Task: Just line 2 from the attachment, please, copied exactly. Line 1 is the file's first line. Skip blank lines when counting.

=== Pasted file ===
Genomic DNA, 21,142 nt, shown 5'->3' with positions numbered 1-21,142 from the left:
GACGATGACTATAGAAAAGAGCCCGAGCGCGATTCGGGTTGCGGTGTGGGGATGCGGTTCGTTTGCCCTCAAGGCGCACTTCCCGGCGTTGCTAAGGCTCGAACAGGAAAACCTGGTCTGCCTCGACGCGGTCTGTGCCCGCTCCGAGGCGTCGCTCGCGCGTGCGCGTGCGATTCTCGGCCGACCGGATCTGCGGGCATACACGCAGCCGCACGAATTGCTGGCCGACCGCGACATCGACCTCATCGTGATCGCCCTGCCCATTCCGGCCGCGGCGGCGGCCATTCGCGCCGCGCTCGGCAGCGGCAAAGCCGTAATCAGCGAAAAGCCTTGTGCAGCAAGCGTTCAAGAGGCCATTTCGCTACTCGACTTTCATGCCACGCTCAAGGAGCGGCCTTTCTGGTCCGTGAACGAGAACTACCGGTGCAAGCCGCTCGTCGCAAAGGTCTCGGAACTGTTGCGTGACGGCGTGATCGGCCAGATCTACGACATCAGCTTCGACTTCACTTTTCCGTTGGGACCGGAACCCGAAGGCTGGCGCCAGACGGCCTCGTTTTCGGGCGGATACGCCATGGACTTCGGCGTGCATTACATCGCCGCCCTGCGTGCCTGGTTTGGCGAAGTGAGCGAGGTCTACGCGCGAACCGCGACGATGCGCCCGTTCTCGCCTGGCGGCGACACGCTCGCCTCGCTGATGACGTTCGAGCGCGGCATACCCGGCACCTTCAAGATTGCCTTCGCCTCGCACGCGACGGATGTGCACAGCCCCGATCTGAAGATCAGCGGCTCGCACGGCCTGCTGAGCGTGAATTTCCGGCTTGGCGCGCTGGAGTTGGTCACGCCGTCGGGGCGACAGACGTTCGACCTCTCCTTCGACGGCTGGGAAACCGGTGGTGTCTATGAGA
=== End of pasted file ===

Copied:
GACGATGACTATAGAAAAGAGCCCGAGCGCGATTCGGGTTGCGGTGTGGGGATGCGGTTCGTTTGCCCTCAAGGCGCACTTCCCGGCGTTGCTAAGGCTCGAACAGGAAAACCTGGTCTGCCTCGACGCGGTCTGTGCCCGCTCCGAGGCGTCGCTCGCGCGTGCGCGTGCGATTCTCGGCCGACCGGATCTGCGGGCATACACGCAGCCGCACGAATTGCTGGCCGACCGCGACATCGACCTCATCGTGATCGCCCTGCCCATTCCGGCCGCGGCGGCGGCCATTCGCGCCGCGCTCGGCAGCGGCAAAGCCGTAATCAGCGAAAAGCCTTGTGCAGCAAGCGTTCAAGAGGCCATTTCGCTACTCGACTTTCATGCCACGCTCAAGGAGCGGCCTTTCTGGTCCGTGAACGAGAACTACCGGTGCAAGCCGCTCGTCGCAAAGGTCTCGGAACTGTTGCGTGACGGCGTGATCGGCCAGATCTACGACATCAGCTTCGACTTCACTTTTCCGTTGGGACCGGAACCCGAAGGCTGGCGCCAGACGGCCTCGTTTTCGGGCGGATACGCCATGGACTTCGGCGTGCATTACATCGCCGCCCTGCGTGCCTGGTTTGGCGAAGTGAGCGAGGTCTACGCGCGAACCGCGACGATGCGCCCGTTCTCGCCTGGCGGCGACACGCTCGCCTCGCTGATGACGTTCGAGCGCGGCATACCCGGCACCTTCAAGATTGCCTTCGCCTCGCACGCGACGGATGTGCACAGCCCCGATCTGAAGATCAGCGGCTCGCACGGCCTGCTGAGCGTGAATTTCCGGCTTGGCGCGCTGGAGTTGGTCACGCCGTCGGGGCGACAGACGTTCGACCTCTCCTTCGACGGCTGGGAAACCGGTGGTGTCTATGAGA